26. The principal question for our decision in this reference is really question No. 2. As mentioned earlier, the assessed is claiming exemption for its income from property under s. 11 read with S. 2(15) of the I.T. Act. 1961. In order to be eligible for this exemption the assessed must first show that the income in question is derived from property held under trust wholly for charitable purposes or that the income from the property is held under trust in part only for such purposes. Before proceeding further, we may clarify two aspects of this that will be relevant.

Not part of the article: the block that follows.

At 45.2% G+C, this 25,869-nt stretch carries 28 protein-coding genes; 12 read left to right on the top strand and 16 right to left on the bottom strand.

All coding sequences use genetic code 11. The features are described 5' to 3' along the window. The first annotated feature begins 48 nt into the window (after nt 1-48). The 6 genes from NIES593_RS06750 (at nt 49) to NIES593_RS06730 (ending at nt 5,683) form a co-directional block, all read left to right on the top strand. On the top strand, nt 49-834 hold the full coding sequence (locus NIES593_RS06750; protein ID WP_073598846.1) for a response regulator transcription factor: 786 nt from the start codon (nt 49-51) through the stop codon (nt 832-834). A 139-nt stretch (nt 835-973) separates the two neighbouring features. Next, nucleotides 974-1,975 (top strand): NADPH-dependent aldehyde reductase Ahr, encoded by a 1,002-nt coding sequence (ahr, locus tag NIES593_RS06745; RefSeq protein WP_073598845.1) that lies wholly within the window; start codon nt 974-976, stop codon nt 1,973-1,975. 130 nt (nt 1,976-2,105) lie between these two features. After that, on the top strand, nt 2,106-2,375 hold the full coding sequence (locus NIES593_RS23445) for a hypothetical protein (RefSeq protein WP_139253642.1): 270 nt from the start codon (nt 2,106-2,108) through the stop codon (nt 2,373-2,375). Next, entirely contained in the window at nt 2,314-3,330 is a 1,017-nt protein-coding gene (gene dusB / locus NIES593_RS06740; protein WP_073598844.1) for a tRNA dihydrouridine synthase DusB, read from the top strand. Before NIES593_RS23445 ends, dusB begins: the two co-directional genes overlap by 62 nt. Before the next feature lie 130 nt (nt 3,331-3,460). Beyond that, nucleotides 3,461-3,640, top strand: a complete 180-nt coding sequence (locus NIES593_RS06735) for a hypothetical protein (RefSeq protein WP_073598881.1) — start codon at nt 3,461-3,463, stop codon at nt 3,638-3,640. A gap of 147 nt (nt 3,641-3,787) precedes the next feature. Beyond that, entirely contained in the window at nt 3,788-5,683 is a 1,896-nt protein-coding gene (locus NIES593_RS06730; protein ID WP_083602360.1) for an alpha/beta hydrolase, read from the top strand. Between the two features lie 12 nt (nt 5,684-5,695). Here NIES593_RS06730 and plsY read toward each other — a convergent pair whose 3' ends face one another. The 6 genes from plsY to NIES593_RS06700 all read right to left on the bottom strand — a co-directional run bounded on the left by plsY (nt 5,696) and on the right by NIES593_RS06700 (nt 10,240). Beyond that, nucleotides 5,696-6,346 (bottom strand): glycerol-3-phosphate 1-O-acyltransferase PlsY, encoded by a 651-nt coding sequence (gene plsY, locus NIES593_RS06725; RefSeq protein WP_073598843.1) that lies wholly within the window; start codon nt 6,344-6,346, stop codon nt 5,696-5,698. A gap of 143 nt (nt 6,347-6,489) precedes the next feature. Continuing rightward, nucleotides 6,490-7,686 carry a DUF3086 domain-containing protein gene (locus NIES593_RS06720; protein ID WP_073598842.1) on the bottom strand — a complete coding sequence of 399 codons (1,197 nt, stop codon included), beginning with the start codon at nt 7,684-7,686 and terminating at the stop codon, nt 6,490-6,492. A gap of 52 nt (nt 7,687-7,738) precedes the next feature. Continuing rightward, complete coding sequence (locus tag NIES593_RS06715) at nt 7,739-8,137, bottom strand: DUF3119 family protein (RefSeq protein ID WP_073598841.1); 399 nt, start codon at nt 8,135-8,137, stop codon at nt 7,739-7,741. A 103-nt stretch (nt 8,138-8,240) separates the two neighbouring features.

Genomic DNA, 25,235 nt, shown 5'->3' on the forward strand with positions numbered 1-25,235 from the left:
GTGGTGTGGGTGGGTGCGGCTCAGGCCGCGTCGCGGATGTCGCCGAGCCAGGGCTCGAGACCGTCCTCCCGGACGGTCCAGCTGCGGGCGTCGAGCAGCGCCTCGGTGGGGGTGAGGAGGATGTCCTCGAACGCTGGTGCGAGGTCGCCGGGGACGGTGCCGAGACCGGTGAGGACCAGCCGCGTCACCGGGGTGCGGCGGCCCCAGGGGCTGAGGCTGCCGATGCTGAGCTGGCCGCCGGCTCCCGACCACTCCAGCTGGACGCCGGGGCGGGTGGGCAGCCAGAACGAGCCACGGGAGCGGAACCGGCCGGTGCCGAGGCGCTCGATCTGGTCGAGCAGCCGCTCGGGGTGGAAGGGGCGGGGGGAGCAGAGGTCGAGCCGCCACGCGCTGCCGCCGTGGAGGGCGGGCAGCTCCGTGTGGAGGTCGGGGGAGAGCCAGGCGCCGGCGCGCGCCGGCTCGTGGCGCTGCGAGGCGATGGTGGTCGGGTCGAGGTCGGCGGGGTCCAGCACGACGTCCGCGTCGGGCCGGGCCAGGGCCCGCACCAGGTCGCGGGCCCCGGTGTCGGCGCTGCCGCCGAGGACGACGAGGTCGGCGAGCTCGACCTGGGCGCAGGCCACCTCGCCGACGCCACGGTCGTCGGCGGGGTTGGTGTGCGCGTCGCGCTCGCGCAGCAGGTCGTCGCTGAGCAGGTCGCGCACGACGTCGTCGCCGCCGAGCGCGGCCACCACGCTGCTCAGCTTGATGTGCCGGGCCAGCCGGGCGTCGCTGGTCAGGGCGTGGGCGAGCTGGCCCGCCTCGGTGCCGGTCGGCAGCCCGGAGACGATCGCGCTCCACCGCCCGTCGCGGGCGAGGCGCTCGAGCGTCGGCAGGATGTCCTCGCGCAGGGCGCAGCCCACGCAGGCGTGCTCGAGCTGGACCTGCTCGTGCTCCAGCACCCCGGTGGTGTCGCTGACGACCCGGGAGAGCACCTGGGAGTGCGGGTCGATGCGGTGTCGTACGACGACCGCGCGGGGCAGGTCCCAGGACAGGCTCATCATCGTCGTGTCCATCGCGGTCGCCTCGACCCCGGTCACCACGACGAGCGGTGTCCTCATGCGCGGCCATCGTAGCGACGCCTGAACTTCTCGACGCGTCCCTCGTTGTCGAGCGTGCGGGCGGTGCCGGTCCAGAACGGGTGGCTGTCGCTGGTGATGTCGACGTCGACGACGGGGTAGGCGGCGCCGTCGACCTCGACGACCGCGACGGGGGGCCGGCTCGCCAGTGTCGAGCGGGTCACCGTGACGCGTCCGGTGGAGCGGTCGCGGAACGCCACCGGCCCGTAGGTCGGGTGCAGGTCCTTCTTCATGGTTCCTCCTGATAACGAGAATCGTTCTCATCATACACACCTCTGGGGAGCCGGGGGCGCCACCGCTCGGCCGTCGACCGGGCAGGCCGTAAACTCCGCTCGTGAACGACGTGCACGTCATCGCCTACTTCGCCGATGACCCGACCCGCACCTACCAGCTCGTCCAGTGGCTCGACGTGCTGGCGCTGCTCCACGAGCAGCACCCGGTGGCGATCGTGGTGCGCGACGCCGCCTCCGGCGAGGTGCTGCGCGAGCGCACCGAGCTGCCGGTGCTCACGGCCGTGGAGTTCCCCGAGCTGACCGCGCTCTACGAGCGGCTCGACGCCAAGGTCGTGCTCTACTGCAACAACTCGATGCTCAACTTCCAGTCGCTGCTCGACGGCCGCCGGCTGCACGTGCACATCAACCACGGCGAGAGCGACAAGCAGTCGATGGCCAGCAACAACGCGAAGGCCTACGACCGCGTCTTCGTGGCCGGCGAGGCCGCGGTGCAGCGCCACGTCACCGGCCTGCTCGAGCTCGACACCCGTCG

27. In the present case an objection was raised by the Revenue at an earlier stage that the property of the assessed cannot be said to be held under trust as there was no written or registered trust deed. But this objection is not now pressed, if we may say so, correctly for the purposes of s. 4(3)(i)/s. 11, a trust deed is not necessary. It is sufficient if there is a legal obligation on the part of persons deriving the income to apply it wholly or in part for the charitable purposes. This is now clear from Expln. 1 to s. 13 and was previously clear from s. 4(3)(i) of the 1922 Act. Such a legal obligation can be created by the rules and regulations under which the owner of the income functions. This in indeed a proposition well settled by the decision of the Privy Council in All India Spinners Association v. CIT  12 ITR 482. The second aspect is that, for the purposes of exemption, the assessed should prove either that all its objects are charitable within the meaning of s. 2(15) or that a specific or identifiable part of its income is obligatory applicable for such purposes. It is not sufficient that some of the object are charitable and some noncharitable. In that event, if the trustees have a discretion to apply the income to any of the objects charitable or non-charitable, they could legitimately utilise the income for the non-charitable purposes and so cannot be aid to be under a legal obligation to apply the income wholly or in part for the charitable purposes. In a case where the objects are distributive, each and everyone of the objects must be charitable in order that the trust may be upheld as a valid charity. These propositions are well settled by the decisions of the Supreme Court in CIT v. Krishna warriar : 53ITR176(SC) , East India Industries (Madras) P. Ltd. v. CIT : 65ITR611(SC) and Addl. CIT v. Surat Art Silk Cloth Mfrs. Association : 121ITR1(SC) . Hence, it is necessary for the present assessed to establish either that all the objects of the Sabha are charitable or, that even though there are some charitable and some non-charitable objects, the executive committee of the Sabha is obliged, by its constitution, to apply a definite portion of its income for such of the purposes as may be aid to be charitable. With these preliminary notions cleared up, we may not proceed to consider the situation in the present case.